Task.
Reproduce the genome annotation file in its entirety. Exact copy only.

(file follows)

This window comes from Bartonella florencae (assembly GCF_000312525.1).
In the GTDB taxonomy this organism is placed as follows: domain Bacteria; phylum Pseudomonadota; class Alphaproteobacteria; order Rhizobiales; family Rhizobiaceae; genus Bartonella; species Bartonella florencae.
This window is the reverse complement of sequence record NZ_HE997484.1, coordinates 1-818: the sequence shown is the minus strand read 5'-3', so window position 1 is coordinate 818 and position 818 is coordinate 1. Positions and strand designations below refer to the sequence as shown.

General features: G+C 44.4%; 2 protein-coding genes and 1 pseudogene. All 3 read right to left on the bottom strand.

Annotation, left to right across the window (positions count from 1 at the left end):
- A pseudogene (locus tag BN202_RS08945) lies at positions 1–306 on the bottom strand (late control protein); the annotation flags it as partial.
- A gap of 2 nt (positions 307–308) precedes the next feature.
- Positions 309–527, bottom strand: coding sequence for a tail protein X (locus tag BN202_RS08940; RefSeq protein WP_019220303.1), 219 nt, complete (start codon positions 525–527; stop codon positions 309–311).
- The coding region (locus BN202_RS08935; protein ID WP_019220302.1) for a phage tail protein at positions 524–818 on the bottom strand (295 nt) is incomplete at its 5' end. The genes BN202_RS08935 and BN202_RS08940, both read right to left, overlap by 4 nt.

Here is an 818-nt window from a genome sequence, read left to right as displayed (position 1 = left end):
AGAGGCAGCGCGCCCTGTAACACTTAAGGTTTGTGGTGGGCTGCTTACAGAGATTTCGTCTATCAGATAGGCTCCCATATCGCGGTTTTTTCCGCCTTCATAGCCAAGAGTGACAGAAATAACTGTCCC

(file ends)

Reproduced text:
This window comes from Bartonella florencae (assembly GCF_000312525.1).
In the GTDB taxonomy this organism is placed as follows: domain Bacteria; phylum Pseudomonadota; class Alphaproteobacteria; order Rhizobiales; family Rhizobiaceae; genus Bartonella; species Bartonella florencae.
This window is the reverse complement of sequence record NZ_HE997484.1, coordinates 1-818: the sequence shown is the minus strand read 5'-3', so window position 1 is coordinate 818 and position 818 is coordinate 1. Positions and strand designations below refer to the sequence as shown.

General features: G+C 44.4%; 2 protein-coding genes and 1 pseudogene. All 3 read right to left on the bottom strand.

Annotation, left to right across the window (positions count from 1 at the left end):
- A pseudogene (locus tag BN202_RS08945) lies at positions 1–306 on the bottom strand (late control protein); the annotation flags it as partial.
- A gap of 2 nt (positions 307–308) precedes the next feature.
- Positions 309–527, bottom strand: coding sequence for a tail protein X (locus tag BN202_RS08940; RefSeq protein WP_019220303.1), 219 nt, complete (start codon positions 525–527; stop codon positions 309–311).
- The coding region (locus BN202_RS08935; protein ID WP_019220302.1) for a phage tail protein at positions 524–818 on the bottom strand (295 nt) is incomplete at its 5' end. The genes BN202_RS08935 and BN202_RS08940, both read right to left, overlap by 4 nt.

Here is an 818-nt window from a genome sequence, read left to right as displayed (position 1 = left end):
AGAGGCAGCGCGCCCTGTAACACTTAAGGTTTGTGGTGGGCTGCTTACAGAGATTTCGTCTATCAGATAGGCTCCCATATCGCGGTTTTTTCCGCCTTCATAGCCAAGAGTGACAGAAATAACTGTCCC